A laborer for the Metro-North Commuter Railroad injured his finger in a work-related accident. After reporting the injury to his supervisor, he was initially told not to seek medical treatment. After finally receiving treatment, he was ordered by occupational health and his own doctor not to resume his usual duties until he had healed. But railroad management disregarded the medical advice the worker obtained and ordered him back to carrying out his usual duties in spite of his restricted work status. After an investigation by the U.S. Labor Department’s Occupational Safety & Health Administration (OSHA), Metro-North was ordered to pay the worker $10,000 in punitive damages, take care of his legal expenses and expunge any negative references to his injury report from their files.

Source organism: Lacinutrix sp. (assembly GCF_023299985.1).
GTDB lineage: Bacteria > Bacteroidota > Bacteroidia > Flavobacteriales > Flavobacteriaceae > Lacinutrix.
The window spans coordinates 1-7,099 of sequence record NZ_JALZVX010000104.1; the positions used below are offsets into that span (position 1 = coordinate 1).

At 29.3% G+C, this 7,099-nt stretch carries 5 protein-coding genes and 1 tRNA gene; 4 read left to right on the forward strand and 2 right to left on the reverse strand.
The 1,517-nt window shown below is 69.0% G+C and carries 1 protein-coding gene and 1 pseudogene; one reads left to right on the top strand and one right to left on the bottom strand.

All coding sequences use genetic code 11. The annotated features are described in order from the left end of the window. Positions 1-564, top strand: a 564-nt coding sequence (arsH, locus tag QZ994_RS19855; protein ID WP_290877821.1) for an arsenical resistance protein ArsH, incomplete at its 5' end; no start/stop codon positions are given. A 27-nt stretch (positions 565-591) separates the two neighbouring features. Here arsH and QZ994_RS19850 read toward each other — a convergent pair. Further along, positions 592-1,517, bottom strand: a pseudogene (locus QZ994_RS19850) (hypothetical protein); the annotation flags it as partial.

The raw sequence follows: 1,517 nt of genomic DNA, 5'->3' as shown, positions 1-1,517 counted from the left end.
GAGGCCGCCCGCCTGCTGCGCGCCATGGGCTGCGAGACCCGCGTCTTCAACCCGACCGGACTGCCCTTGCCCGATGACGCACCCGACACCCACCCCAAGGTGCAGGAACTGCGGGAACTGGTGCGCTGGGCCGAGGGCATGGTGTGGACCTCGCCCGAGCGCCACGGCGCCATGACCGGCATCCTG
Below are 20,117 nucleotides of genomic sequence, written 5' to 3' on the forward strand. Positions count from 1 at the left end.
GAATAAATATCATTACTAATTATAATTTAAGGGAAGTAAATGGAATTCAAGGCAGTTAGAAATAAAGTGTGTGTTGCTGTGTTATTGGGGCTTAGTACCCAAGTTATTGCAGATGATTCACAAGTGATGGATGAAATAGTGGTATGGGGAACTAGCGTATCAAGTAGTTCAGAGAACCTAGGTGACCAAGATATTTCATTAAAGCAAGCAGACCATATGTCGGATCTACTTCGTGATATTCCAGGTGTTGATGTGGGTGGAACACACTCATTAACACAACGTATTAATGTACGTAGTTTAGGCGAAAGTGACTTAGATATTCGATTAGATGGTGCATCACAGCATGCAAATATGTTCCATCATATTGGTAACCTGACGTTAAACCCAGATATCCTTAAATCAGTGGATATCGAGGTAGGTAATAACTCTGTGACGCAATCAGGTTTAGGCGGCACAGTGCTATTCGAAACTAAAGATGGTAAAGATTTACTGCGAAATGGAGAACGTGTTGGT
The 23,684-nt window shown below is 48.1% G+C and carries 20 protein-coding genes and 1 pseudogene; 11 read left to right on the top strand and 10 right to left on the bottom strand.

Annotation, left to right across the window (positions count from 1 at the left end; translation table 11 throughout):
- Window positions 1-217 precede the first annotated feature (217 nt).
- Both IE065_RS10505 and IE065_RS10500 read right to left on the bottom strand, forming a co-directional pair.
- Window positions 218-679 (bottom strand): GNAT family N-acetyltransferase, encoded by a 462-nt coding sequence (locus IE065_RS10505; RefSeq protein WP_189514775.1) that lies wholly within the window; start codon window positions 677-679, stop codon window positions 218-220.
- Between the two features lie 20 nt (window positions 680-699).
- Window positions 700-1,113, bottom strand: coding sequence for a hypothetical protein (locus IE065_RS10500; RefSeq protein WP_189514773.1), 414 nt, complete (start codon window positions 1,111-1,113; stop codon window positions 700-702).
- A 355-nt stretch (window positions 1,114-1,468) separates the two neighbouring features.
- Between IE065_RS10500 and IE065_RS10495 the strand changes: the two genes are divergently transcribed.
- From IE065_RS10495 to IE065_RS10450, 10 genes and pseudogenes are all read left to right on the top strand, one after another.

Railroad carriers have been known to foster a culture of harassment and intimidation towards workers that report workplace injuries by linking managerial bonuses with the level of employee injury reports. In one case, OSHA reported that Norfolk Southern Railway Co. employed a culture of intimidation so effectively that it won a gold medal in rail safety for 22 consecutive years.

Federal law gives you the right to file a complaint with OSHA if you have suffered any form of harassment after or prior to reporting a railroad workplace injury. OSHA has far-reaching investigative powers, and can award you compensatory damages and punitive damages in such situations. Additionally, federal regulations also require each railroad carrier to adopt an internal policy of taking disciplinary action against internal harassment intended to discourage injured workers from receiving medical treatment or reporting an accident.

For a thorough review of your harassment complaint, contact a Minnesota railroad injury lawyer.